World Rugby to review World Cup bidding process

Scrutiny comes in wake of France 2023 controversy.

World Rugby to review World Cup bidding process

World Rugby, the global governing body for rugby union, has announced a review of the process for awarding the Rugby World Cup following controversy around the selection of 2023 host France.

The announcement, made by World Rugby’s chief executive Brett Gosper, comes after France was unexpectedly awarded the hosting rights to the 2023 tournament, when the governing body’s council voted against the board’s recommendation that South Africa should stage the event following an independent evaluation report.

It was the first time the independent evaluation report had been included in the bidding process, following the creation of a new system by World Rugby that aimed to provide transparency around each bid.

France was victorious over South Africa in the secret ballot process that followed the recommendation, winning in the second round by nine votes.

British newspaper the Telegraph reports that Gosper said the bidding process had left World Rugby “open to what is a perceived contradiction that doesn’t look tidy”, and suggested that the use of secret ballots, as well as the two-week gap between the announcement of the evaluation report and the execution of the vote, would be reconsidered, with a view to creating an open vote.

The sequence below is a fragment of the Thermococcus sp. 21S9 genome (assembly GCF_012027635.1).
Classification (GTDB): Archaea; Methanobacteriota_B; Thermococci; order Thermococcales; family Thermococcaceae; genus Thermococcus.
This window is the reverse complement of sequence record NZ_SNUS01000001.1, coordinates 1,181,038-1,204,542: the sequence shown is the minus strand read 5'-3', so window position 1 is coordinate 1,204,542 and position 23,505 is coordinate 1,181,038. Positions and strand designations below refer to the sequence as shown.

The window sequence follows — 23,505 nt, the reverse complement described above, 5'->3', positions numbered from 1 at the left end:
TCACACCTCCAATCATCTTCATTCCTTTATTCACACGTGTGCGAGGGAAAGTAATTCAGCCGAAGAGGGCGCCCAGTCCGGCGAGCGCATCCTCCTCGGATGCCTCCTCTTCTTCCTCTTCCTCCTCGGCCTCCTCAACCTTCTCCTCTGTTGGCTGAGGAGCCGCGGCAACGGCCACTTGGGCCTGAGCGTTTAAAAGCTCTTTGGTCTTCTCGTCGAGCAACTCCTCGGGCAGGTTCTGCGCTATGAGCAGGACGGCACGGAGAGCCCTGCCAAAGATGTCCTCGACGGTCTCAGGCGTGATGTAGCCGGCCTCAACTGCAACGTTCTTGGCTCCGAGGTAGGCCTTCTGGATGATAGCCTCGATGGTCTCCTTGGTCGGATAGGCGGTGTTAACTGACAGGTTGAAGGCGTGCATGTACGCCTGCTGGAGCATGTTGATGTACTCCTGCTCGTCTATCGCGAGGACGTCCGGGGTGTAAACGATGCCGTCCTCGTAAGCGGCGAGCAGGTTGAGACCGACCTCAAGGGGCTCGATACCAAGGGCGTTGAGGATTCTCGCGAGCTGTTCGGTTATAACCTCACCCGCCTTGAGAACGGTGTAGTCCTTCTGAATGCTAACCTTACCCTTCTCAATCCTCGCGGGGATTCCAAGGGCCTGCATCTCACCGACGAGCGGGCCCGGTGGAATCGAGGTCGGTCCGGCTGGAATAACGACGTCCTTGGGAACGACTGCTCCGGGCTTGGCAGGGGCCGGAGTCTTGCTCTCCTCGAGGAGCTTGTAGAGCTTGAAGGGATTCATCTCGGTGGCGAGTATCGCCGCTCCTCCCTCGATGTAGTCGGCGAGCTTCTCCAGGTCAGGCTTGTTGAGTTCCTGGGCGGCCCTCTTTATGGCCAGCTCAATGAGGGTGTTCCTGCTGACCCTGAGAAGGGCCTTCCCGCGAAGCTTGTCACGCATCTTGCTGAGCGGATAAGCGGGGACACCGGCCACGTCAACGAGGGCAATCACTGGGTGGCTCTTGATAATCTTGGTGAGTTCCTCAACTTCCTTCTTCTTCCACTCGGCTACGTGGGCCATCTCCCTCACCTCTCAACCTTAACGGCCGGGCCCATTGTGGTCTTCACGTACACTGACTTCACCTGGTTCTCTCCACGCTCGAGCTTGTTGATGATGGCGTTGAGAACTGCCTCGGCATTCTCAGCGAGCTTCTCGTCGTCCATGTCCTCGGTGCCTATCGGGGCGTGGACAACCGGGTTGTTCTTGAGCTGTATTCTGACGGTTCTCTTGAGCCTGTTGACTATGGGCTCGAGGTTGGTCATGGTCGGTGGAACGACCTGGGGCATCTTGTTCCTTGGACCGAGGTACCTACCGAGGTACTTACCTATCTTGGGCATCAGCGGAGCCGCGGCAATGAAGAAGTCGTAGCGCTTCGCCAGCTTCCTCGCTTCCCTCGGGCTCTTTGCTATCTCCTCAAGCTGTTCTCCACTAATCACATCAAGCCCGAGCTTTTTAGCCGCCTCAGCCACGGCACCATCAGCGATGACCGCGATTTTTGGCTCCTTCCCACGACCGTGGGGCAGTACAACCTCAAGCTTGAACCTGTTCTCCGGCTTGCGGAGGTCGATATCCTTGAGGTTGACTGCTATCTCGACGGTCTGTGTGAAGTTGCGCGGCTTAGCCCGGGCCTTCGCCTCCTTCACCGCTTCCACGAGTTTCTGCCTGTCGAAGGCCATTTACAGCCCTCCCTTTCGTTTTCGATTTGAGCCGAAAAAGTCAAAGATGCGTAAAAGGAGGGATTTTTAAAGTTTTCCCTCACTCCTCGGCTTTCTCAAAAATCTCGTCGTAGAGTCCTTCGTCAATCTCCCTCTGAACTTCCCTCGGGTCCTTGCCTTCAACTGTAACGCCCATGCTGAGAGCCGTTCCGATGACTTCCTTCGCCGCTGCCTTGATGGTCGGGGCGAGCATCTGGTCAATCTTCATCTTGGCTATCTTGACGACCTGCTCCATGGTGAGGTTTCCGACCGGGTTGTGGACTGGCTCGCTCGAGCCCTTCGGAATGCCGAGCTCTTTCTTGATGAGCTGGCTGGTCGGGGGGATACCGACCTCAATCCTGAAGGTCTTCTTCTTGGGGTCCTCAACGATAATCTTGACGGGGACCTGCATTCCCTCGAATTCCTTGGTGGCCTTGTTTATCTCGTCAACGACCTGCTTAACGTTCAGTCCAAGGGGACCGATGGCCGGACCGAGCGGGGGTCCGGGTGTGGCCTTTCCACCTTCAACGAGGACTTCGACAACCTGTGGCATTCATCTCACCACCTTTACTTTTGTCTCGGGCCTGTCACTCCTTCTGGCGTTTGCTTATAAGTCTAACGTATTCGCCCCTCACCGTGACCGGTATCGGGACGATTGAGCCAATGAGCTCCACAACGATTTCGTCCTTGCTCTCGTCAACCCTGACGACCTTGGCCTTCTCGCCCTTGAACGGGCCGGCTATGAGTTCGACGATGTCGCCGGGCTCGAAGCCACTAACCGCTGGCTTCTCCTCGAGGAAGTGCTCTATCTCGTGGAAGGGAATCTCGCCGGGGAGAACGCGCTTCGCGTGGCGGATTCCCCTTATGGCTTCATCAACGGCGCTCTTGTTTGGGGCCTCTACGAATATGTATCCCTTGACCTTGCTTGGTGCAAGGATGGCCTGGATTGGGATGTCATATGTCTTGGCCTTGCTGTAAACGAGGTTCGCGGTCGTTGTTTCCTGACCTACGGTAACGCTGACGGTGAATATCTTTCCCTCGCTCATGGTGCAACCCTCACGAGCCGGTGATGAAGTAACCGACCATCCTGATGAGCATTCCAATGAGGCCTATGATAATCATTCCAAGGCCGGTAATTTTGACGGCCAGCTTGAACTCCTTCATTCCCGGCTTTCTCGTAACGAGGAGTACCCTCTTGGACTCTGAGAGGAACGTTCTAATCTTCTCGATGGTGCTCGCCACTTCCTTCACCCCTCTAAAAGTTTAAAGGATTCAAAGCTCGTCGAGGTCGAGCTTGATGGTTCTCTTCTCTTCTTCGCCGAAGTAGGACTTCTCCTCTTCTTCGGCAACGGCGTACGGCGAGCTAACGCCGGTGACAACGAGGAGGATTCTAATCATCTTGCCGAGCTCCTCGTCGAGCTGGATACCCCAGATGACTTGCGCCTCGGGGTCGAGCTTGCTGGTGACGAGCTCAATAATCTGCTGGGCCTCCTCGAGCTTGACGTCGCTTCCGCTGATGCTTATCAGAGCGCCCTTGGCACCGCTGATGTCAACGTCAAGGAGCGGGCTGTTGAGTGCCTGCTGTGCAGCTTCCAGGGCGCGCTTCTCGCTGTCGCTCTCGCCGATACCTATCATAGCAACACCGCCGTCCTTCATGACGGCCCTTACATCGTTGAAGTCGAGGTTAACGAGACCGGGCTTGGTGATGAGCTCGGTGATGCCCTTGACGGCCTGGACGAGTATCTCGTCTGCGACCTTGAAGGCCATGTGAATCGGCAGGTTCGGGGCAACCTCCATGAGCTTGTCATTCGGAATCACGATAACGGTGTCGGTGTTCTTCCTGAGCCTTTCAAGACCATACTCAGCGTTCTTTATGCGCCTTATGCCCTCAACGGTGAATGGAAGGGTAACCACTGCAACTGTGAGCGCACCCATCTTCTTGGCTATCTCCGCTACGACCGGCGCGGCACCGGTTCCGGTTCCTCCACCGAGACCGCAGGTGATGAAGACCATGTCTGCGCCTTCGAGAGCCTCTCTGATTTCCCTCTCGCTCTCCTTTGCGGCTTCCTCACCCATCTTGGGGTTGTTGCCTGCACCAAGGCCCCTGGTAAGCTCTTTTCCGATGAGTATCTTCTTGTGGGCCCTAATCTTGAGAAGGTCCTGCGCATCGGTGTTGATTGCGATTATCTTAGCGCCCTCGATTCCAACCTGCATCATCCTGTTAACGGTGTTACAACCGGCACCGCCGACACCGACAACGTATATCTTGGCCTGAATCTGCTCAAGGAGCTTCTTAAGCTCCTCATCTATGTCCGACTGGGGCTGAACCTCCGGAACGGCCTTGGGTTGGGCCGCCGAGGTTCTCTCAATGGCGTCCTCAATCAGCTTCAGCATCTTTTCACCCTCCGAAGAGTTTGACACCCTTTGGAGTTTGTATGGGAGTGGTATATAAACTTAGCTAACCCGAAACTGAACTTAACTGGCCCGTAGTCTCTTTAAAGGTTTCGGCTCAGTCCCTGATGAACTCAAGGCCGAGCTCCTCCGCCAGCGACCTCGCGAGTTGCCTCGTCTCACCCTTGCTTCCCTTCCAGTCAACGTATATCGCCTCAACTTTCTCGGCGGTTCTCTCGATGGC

Jurie Roux, chief executive of the South African Rugby Union, said: “In the feedback sessions I am sure we will be recommending to the World Rugby council that the verdict of the evaluation committee become binding.”

"There are parts of the process that we will probably change next," added Gosper. "I guess the hardest part of the review and the most contentious part of the review was actually providing a recommendation. To be fair on Bill [Beaumont, chairman of World Rugby] and Gus [Pichot, vice chairman of the body] when they arrived on the scene, they found that and they weren't happy with that. But because we had embarked on a system, there were certain elements countries were really keen that we were not to change one element of.

"In the end we felt that was probably the right route to take. To change course halfway through the process was going to be uncomfortable for all sorts of reasons."

Discussing the process that led to France being awarded the tournament, Gosper said that “at the end of the day, the French bid had much higher possibility for money to come back into the regions and the unions”.

"It has been by far the best system ever run but unfortunately it has been a little bit overshadowed by the contradiction or the perceived contradiction by the Rugby World Cup board - which looks at it terms of the execution of the tournament - and the council, which looks at it in terms of the interests of the unions they are representing,” he added.

"So that will be part of the review and I would be surprised if we move to a recommendation again. I know we have been criticised a few times for having a secret ballot. An open vote sounds transparent and maybe we should consider that."